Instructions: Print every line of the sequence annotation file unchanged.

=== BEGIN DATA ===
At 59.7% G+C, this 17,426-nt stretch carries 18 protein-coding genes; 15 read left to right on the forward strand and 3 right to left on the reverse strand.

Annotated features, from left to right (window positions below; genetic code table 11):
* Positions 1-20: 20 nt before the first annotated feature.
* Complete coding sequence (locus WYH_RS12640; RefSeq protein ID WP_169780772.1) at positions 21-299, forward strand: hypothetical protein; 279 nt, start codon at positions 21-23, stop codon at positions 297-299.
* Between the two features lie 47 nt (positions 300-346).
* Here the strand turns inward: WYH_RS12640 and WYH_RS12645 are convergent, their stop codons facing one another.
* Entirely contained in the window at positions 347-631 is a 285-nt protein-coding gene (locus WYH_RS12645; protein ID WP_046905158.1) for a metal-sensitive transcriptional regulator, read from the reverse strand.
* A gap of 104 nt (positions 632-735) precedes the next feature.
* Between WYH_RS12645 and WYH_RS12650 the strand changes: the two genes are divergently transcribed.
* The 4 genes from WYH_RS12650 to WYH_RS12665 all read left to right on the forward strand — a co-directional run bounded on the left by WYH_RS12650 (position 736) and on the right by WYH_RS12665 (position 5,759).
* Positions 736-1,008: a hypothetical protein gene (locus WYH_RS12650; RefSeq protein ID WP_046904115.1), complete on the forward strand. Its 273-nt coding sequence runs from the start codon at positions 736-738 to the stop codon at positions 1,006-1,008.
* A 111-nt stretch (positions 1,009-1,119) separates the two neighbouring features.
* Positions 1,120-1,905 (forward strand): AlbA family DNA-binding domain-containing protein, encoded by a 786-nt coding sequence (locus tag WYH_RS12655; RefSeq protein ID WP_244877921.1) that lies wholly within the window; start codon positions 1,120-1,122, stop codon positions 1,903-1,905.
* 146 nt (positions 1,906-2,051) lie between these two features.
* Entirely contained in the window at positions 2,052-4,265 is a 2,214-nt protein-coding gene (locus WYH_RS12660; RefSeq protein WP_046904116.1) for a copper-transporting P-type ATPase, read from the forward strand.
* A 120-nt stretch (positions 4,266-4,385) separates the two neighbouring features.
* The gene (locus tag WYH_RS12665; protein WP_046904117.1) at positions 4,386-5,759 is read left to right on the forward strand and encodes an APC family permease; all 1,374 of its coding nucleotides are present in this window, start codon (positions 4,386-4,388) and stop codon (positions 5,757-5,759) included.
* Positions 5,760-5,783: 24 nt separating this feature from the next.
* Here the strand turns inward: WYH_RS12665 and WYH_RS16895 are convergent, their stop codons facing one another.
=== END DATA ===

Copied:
At 59.7% G+C, this 17,426-nt stretch carries 18 protein-coding genes; 15 read left to right on the forward strand and 3 right to left on the reverse strand.

Annotated features, from left to right (window positions below; genetic code table 11):
* Positions 1-20: 20 nt before the first annotated feature.
* Complete coding sequence (locus WYH_RS12640; RefSeq protein ID WP_169780772.1) at positions 21-299, forward strand: hypothetical protein; 279 nt, start codon at positions 21-23, stop codon at positions 297-299.
* Between the two features lie 47 nt (positions 300-346).
* Here the strand turns inward: WYH_RS12640 and WYH_RS12645 are convergent, their stop codons facing one another.
* Entirely contained in the window at positions 347-631 is a 285-nt protein-coding gene (locus WYH_RS12645; protein ID WP_046905158.1) for a metal-sensitive transcriptional regulator, read from the reverse strand.
* A gap of 104 nt (positions 632-735) precedes the next feature.
* Between WYH_RS12645 and WYH_RS12650 the strand changes: the two genes are divergently transcribed.
* The 4 genes from WYH_RS12650 to WYH_RS12665 all read left to right on the forward strand — a co-directional run bounded on the left by WYH_RS12650 (position 736) and on the right by WYH_RS12665 (position 5,759).
* Positions 736-1,008: a hypothetical protein gene (locus WYH_RS12650; RefSeq protein ID WP_046904115.1), complete on the forward strand. Its 273-nt coding sequence runs from the start codon at positions 736-738 to the stop codon at positions 1,006-1,008.
* A 111-nt stretch (positions 1,009-1,119) separates the two neighbouring features.
* Positions 1,120-1,905 (forward strand): AlbA family DNA-binding domain-containing protein, encoded by a 786-nt coding sequence (locus tag WYH_RS12655; RefSeq protein ID WP_244877921.1) that lies wholly within the window; start codon positions 1,120-1,122, stop codon positions 1,903-1,905.
* 146 nt (positions 1,906-2,051) lie between these two features.
* Entirely contained in the window at positions 2,052-4,265 is a 2,214-nt protein-coding gene (locus WYH_RS12660; RefSeq protein WP_046904116.1) for a copper-transporting P-type ATPase, read from the forward strand.
* A 120-nt stretch (positions 4,266-4,385) separates the two neighbouring features.
* The gene (locus tag WYH_RS12665; protein WP_046904117.1) at positions 4,386-5,759 is read left to right on the forward strand and encodes an APC family permease; all 1,374 of its coding nucleotides are present in this window, start codon (positions 4,386-4,388) and stop codon (positions 5,757-5,759) included.
* Positions 5,760-5,783: 24 nt separating this feature from the next.
* Here the strand turns inward: WYH_RS12665 and WYH_RS16895 are convergent, their stop codons facing one another.